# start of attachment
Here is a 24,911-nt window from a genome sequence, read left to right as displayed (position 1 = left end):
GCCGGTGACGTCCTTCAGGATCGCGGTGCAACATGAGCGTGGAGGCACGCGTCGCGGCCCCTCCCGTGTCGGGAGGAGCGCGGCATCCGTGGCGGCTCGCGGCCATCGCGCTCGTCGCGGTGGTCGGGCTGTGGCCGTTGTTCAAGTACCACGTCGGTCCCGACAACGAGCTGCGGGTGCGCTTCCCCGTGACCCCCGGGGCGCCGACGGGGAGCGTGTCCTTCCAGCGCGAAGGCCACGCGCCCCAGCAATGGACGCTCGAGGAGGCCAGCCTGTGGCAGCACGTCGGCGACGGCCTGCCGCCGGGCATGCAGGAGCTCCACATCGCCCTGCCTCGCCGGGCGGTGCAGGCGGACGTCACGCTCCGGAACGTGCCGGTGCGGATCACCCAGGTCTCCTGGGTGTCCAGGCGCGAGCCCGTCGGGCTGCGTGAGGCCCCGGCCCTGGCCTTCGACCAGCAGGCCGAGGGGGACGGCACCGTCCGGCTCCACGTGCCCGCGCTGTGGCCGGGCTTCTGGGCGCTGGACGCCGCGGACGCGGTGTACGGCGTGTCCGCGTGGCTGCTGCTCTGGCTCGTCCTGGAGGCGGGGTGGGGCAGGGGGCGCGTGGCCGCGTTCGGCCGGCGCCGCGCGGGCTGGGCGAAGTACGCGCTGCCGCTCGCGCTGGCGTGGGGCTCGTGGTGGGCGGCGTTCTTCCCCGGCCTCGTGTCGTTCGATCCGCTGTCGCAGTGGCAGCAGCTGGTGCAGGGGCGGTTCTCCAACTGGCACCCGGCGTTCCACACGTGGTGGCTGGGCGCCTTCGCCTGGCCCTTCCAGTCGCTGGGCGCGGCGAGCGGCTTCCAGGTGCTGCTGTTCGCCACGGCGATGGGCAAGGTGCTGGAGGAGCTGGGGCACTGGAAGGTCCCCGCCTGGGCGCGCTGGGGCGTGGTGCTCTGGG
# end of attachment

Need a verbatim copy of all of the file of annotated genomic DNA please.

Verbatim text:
Here is a 24,911-nt window from a genome sequence, read left to right as displayed (position 1 = left end):
GCCGGTGACGTCCTTCAGGATCGCGGTGCAACATGAGCGTGGAGGCACGCGTCGCGGCCCCTCCCGTGTCGGGAGGAGCGCGGCATCCGTGGCGGCTCGCGGCCATCGCGCTCGTCGCGGTGGTCGGGCTGTGGCCGTTGTTCAAGTACCACGTCGGTCCCGACAACGAGCTGCGGGTGCGCTTCCCCGTGACCCCCGGGGCGCCGACGGGGAGCGTGTCCTTCCAGCGCGAAGGCCACGCGCCCCAGCAATGGACGCTCGAGGAGGCCAGCCTGTGGCAGCACGTCGGCGACGGCCTGCCGCCGGGCATGCAGGAGCTCCACATCGCCCTGCCTCGCCGGGCGGTGCAGGCGGACGTCACGCTCCGGAACGTGCCGGTGCGGATCACCCAGGTCTCCTGGGTGTCCAGGCGCGAGCCCGTCGGGCTGCGTGAGGCCCCGGCCCTGGCCTTCGACCAGCAGGCCGAGGGGGACGGCACCGTCCGGCTCCACGTGCCCGCGCTGTGGCCGGGCTTCTGGGCGCTGGACGCCGCGGACGCGGTGTACGGCGTGTCCGCGTGGCTGCTGCTCTGGCTCGTCCTGGAGGCGGGGTGGGGCAGGGGGCGCGTGGCCGCGTTCGGCCGGCGCCGCGCGGGCTGGGCGAAGTACGCGCTGCCGCTCGCGCTGGCGTGGGGCTCGTGGTGGGCGGCGTTCTTCCCCGGCCTCGTGTCGTTCGATCCGCTGTCGCAGTGGCAGCAGCTGGTGCAGGGGCGGTTCTCCAACTGGCACCCGGCGTTCCACACGTGGTGGCTGGGCGCCTTCGCCTGGCCCTTCCAGTCGCTGGGCGCGGCGAGCGGCTTCCAGGTGCTGCTGTTCGCCACGGCGATGGGCAAGGTGCTGGAGGAGCTGGGGCACTGGAAGGTCCCCGCCTGGGCGCGCTGGGGCGTGGTGCTCTGGG